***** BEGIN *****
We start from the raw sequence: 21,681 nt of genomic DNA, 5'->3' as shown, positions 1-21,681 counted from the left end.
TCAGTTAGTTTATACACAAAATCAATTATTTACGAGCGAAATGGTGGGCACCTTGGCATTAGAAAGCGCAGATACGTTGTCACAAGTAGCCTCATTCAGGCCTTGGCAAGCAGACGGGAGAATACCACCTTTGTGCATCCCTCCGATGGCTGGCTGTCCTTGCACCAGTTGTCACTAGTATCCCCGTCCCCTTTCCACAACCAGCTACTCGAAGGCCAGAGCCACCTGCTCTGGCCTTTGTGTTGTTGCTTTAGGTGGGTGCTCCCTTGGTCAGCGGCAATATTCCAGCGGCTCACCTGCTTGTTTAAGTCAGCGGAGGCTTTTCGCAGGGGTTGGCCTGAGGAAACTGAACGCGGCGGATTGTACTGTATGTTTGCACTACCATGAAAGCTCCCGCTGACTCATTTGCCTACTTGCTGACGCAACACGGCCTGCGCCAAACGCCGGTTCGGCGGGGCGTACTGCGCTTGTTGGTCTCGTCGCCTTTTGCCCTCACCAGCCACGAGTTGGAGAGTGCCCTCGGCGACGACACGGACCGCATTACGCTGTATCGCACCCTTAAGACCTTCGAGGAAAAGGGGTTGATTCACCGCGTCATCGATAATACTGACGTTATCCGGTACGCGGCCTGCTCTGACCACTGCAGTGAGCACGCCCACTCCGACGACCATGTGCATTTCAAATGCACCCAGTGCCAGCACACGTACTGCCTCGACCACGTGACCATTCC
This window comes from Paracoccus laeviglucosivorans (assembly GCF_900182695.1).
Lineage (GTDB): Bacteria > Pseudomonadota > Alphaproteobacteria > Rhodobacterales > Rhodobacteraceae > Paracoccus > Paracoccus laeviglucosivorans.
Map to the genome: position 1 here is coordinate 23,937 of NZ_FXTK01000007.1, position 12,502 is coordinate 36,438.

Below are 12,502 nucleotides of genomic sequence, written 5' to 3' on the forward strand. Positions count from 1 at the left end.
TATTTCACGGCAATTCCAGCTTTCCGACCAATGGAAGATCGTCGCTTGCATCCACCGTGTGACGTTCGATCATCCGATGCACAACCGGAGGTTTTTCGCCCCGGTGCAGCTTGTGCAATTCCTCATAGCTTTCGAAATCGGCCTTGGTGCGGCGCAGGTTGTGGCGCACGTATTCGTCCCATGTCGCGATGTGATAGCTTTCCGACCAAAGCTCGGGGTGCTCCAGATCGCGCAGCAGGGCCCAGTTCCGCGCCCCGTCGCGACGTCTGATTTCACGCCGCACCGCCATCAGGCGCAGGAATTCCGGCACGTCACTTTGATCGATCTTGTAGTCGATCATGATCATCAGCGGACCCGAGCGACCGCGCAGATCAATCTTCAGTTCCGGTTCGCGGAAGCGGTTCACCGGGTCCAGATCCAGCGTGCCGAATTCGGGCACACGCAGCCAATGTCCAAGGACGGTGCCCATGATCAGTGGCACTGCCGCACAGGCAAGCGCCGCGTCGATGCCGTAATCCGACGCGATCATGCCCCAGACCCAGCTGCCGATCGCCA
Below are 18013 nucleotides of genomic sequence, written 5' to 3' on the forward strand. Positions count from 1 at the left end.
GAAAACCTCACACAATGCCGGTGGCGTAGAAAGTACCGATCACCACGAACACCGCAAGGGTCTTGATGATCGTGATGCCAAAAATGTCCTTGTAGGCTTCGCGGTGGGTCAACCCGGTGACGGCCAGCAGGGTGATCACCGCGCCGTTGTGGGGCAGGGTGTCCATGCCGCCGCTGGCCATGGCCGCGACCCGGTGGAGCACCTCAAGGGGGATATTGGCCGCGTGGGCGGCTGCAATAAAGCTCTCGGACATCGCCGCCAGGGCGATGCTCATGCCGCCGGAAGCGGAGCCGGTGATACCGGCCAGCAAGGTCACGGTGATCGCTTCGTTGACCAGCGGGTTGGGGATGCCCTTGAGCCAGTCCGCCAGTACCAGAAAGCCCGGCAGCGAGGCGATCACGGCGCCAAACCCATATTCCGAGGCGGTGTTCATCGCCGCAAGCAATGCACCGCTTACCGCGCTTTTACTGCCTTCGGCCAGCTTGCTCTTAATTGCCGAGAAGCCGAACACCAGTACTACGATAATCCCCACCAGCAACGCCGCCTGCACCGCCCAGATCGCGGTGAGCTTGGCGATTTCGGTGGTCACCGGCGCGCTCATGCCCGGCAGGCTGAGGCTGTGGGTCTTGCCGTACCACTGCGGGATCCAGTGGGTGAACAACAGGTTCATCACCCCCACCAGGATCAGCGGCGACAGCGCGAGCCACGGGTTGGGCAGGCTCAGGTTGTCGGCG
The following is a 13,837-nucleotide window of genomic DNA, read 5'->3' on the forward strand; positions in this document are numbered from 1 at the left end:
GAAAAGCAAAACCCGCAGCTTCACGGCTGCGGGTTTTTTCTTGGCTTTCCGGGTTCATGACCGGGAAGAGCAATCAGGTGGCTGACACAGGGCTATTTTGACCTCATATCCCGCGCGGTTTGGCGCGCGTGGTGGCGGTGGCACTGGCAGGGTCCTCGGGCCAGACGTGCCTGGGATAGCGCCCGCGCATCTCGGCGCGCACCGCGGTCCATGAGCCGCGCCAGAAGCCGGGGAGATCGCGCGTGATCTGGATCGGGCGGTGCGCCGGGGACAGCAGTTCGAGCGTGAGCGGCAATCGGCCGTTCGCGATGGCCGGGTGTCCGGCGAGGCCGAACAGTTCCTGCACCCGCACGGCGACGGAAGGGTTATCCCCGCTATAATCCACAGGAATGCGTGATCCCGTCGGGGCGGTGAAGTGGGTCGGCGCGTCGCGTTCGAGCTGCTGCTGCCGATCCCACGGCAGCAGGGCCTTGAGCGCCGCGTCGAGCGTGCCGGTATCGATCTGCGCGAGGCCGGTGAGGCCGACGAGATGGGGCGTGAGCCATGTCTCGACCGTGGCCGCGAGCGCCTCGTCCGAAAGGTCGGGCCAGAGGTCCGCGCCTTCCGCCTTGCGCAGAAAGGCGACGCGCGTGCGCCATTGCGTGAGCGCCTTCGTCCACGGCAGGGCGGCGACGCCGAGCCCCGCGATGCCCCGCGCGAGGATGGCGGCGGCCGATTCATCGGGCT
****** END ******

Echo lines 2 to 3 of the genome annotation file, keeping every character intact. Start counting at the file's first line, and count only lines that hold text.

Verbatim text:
TCAGTTAGTTTATACACAAAATCAATTATTTACGAGCGAAATGGTGGGCACCTTGGCATTAGAAAGCGCAGATACGTTGTCACAAGTAGCCTCATTCAGGCCTTGGCAAGCAGACGGGAGAATACCACCTTTGTGCATCCCTCCGATGGCTGGCTGTCCTTGCACCAGTTGTCACTAGTATCCCCGTCCCCTTTCCACAACCAGCTACTCGAAGGCCAGAGCCACCTGCTCTGGCCTTTGTGTTGTTGCTTTAGGTGGGTGCTCCCTTGGTCAGCGGCAATATTCCAGCGGCTCACCTGCTTGTTTAAGTCAGCGGAGGCTTTTCGCAGGGGTTGGCCTGAGGAAACTGAACGCGGCGGATTGTACTGTATGTTTGCACTACCATGAAAGCTCCCGCTGACTCATTTGCCTACTTGCTGACGCAACACGGCCTGCGCCAAACGCCGGTTCGGCGGGGCGTACTGCGCTTGTTGGTCTCGTCGCCTTTTGCCCTCACCAGCCACGAGTTGGAGAGTGCCCTCGGCGACGACACGGACCGCATTACGCTGTATCGCACCCTTAAGACCTTCGAGGAAAAGGGGTTGATTCACCGCGTCATCGATAATACTGACGTTATCCGGTACGCGGCCTGCTCTGACCACTGCAGTGAGCACGCCCACTCCGACGACCATGTGCATTTCAAATGCACCCAGTGCCAGCACACGTACTGCCTCGACCACGTGACCATTCC
This window comes from Paracoccus laeviglucosivorans (assembly GCF_900182695.1).